Ever want to make something work, and dig into it deeper than anybody else? And then, you find the secret, the thing that other people struggled with. Now you have it, are you going to keep it for yourself, or share the knowledge that you worked so hard for.
Am I talking about the book I’m writing, or some new tricks I learned for Alexa? Maybe both. Today, I’ll share more of what I learned about my Alexa system, including, that hard-won bit one mastery. If you don’t have an Alexa, don’t sweat it. Maybe this will be informative when your friends are talking home automation, and you can know something they don’t.
When We Last Met
Until my last upgrade cycle, I had the following equipment:
Echo Dots and Echoes (gen1)
GE Z-Wave plus switches and outlet adapters
ADT Pulse w’ built-in Z-Wave hub
KwikSet smart lock
Nest Thermostat E
This let me turn on a light in any room by name by saying, “Alexa, Ask ADT to turn on the bedroom light.” This was a mouthful, especially when you are moving through the house with groceries in the dark and can’t remember what room you’re in. The quest for smarter commands was on
The answer to my problem was Samsung’s SmartThings hub. I like my ADT security system. I like my neighbor who sold it to me. I don’t like what ADT sold me when a few months later, they created a better bundle with SmartThings. The SmartThings is everything the ADT hub is not. It has much more customizability, including a marketplace for add-on features. It also exposes its devices to Amazon directly, so I can get shorter commands.
ADT Pulse + SmartThings
If you have the basic ADT Pulse hub like I did, I strongly recommend spending the $80 and getting SmartThings. Then you can join it to your Z-Wave mesh. Sorry folks, this next bit is technical. I waded through swamps to get this.
Setup all your existing z-wave switched in the ADT hub (probably already done)
Put your ADT into “finding more devices mode”
On your SmartThings app, enter Add Device mode
ADT will eventually say it didn’t find anything
SmartThings might say it got a NodeID (it did, meaning it joined ADT’s Mesh as a secondary hub)
Now click SmartThing’s add a device button in the app, so it will discover all the existing z-wave devices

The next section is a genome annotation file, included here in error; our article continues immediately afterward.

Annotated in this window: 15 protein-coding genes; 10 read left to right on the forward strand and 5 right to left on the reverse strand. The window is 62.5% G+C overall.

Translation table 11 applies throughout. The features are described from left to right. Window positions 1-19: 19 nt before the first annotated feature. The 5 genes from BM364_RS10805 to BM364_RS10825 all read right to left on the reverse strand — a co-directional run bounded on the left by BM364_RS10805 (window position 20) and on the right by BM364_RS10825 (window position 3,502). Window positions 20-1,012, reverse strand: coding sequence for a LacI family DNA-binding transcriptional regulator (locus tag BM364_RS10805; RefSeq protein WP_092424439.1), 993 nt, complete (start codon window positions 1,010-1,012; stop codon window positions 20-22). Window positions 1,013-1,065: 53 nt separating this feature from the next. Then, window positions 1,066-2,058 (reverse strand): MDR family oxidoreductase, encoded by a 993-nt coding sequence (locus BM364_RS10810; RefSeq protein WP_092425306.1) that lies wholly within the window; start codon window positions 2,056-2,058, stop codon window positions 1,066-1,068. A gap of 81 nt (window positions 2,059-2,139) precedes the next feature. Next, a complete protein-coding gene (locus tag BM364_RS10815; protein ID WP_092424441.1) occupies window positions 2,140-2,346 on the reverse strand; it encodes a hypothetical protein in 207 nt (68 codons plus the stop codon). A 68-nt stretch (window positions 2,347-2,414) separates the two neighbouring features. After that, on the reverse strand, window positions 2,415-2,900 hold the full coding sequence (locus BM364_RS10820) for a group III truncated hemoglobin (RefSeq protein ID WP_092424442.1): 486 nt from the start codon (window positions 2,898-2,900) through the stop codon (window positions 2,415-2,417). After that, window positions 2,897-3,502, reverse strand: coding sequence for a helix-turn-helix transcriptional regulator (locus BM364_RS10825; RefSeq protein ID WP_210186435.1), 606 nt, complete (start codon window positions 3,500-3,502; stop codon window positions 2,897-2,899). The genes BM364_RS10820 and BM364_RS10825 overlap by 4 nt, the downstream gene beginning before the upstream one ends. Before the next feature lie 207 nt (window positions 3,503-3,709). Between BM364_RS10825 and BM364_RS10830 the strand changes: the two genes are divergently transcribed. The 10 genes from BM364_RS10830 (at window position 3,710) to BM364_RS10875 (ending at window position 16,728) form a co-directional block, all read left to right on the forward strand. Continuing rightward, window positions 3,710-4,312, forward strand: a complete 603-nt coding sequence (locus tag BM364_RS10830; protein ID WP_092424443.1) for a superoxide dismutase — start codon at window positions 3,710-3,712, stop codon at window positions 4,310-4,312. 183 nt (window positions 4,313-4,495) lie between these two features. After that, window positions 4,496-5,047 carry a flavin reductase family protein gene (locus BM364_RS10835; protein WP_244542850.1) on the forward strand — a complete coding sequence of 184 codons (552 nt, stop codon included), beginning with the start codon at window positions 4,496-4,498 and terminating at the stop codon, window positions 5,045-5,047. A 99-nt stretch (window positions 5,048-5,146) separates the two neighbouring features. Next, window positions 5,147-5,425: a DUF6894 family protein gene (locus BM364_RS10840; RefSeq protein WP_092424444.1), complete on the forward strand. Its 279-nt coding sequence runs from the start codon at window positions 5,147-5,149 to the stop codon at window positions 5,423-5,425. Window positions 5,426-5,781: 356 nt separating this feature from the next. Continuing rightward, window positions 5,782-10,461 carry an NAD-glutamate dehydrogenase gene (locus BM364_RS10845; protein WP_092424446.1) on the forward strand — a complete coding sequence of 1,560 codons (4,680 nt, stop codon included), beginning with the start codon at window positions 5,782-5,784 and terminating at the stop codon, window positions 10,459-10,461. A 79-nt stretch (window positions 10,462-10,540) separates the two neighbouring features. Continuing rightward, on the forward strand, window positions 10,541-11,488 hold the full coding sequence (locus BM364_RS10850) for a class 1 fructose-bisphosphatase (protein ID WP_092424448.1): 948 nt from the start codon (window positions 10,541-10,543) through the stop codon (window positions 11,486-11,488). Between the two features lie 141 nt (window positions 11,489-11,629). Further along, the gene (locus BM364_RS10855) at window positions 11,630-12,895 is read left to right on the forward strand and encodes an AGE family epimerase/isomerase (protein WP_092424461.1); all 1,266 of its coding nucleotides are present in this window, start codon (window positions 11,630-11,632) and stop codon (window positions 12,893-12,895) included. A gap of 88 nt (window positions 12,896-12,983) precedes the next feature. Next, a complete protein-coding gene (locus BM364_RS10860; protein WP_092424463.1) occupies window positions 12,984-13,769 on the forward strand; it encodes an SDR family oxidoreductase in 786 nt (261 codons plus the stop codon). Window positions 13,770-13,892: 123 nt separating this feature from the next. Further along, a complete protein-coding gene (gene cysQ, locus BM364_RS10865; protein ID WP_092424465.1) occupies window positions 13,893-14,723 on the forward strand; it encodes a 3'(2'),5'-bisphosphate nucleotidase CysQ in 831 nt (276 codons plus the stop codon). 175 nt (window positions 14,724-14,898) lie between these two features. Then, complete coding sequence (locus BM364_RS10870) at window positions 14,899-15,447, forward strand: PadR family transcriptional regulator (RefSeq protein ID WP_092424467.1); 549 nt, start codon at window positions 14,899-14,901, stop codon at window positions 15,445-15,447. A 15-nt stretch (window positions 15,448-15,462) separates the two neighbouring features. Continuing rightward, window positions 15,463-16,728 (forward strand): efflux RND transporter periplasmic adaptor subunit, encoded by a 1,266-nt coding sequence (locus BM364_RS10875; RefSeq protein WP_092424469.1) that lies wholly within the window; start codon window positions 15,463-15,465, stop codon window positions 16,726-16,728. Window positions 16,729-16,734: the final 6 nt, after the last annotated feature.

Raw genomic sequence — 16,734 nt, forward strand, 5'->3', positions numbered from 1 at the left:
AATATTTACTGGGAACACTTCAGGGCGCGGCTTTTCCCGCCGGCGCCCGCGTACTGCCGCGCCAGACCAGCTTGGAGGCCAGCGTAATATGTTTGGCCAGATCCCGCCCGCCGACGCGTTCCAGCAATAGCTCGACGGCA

If you add more hardware later, like I did, I let ADT auto-find them, but ST wouldn’t pick them up so I used the ST web-site to manually add them. The ADT node addresses are in decimal, ST uses Hex.
You should see a stack of unnamed devices in ST now.
Walk around your house turning on switches and renaming them as you figure out what is what (the names of things are not recorded on the switched themselves)
Open you Amazon Alexa App and goto SmartHome -> Devices.
Click the Discover button, and soon Alexa will know you have stuff
At this point, you now have the power to say “Alexa, turn on the bedroom light.” Isn’t that awesome. No more asking somebody to ask something to do something for you. But wait, that wasn’t what I wanted to show you. The real magic is about to being.
And Then There Was Light
The ultimate goal is to walk into any room and say “Alexa, turn on the light” and have only that light turn on because Alexa knew you were there. This is the secret that isn’t hard to setup but is was hard to find. People argued online about whether it was even possible.
Again, this will be a bit technical, but less so than the prior step for ADT users. I will assume that for your hardware, you have all your lights and such visible under SmartHome->Devices in the Amazon Alexa App. I will also assume you named all your Echo devices after the room they are in like I did.
In the Amazon Moble App (NEVER use the web version for Group management, you’ll undo this step):
Go to SmartHome -> Groups
Add a new Group
Select the Echo named after the room you are doing
Select the Switch device for the light in this room
Name the group and save it
Lather, Rinse, Repeat for each room you plan to do
That’s it. Now you can want into a room, and the Echo that hears you will turn on the light in that room when you say “Alexa, turn on the light.” Turning off the light works the same way, in case that needed saying.
I’ll save my long list of “things they should make better’ for a future article. Right now, I want you to see a trick your Alexa can do. Getting short, natural phrases to work is key to making voice assistants be helpful. Anytime I have to pause to think of the phrase to say, I might as well shuffle over and bump the switch with my elbow.